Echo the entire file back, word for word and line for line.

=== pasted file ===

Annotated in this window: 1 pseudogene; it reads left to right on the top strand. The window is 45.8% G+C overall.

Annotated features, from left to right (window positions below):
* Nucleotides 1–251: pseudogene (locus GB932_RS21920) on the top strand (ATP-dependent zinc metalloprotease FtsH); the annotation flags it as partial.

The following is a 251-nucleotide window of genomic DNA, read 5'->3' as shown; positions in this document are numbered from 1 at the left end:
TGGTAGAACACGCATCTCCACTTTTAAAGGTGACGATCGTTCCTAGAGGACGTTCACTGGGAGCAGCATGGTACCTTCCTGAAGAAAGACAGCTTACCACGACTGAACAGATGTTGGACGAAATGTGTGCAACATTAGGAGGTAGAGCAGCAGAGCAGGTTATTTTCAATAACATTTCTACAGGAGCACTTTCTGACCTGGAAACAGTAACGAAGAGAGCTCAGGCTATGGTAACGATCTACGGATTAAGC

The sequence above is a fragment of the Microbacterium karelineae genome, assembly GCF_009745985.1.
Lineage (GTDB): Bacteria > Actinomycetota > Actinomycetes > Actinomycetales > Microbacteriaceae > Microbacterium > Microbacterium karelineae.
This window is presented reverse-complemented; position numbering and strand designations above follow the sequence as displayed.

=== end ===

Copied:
Annotated in this window: 1 pseudogene; it reads left to right on the top strand. The window is 45.8% G+C overall.

Annotated features, from left to right (window positions below):
* Nucleotides 1–251: pseudogene (locus GB932_RS21920) on the top strand (ATP-dependent zinc metalloprotease FtsH); the annotation flags it as partial.

The following is a 251-nucleotide window of genomic DNA, read 5'->3' as shown; positions in this document are numbered from 1 at the left end:
TGGTAGAACACGCATCTCCACTTTTAAAGGTGACGATCGTTCCTAGAGGACGTTCACTGGGAGCAGCATGGTACCTTCCTGAAGAAAGACAGCTTACCACGACTGAACAGATGTTGGACGAAATGTGTGCAACATTAGGAGGTAGAGCAGCAGAGCAGGTTATTTTCAATAACATTTCTACAGGAGCACTTTCTGACCTGGAAACAGTAACGAAGAGAGCTCAGGCTATGGTAACGATCTACGGATTAAGC

The sequence above is a fragment of the Microbacterium karelineae genome, assembly GCF_009745985.1.
Lineage (GTDB): Bacteria > Actinomycetota > Actinomycetes > Actinomycetales > Microbacteriaceae > Microbacterium > Microbacterium karelineae.
This window is presented reverse-complemented; position numbering and strand designations above follow the sequence as displayed.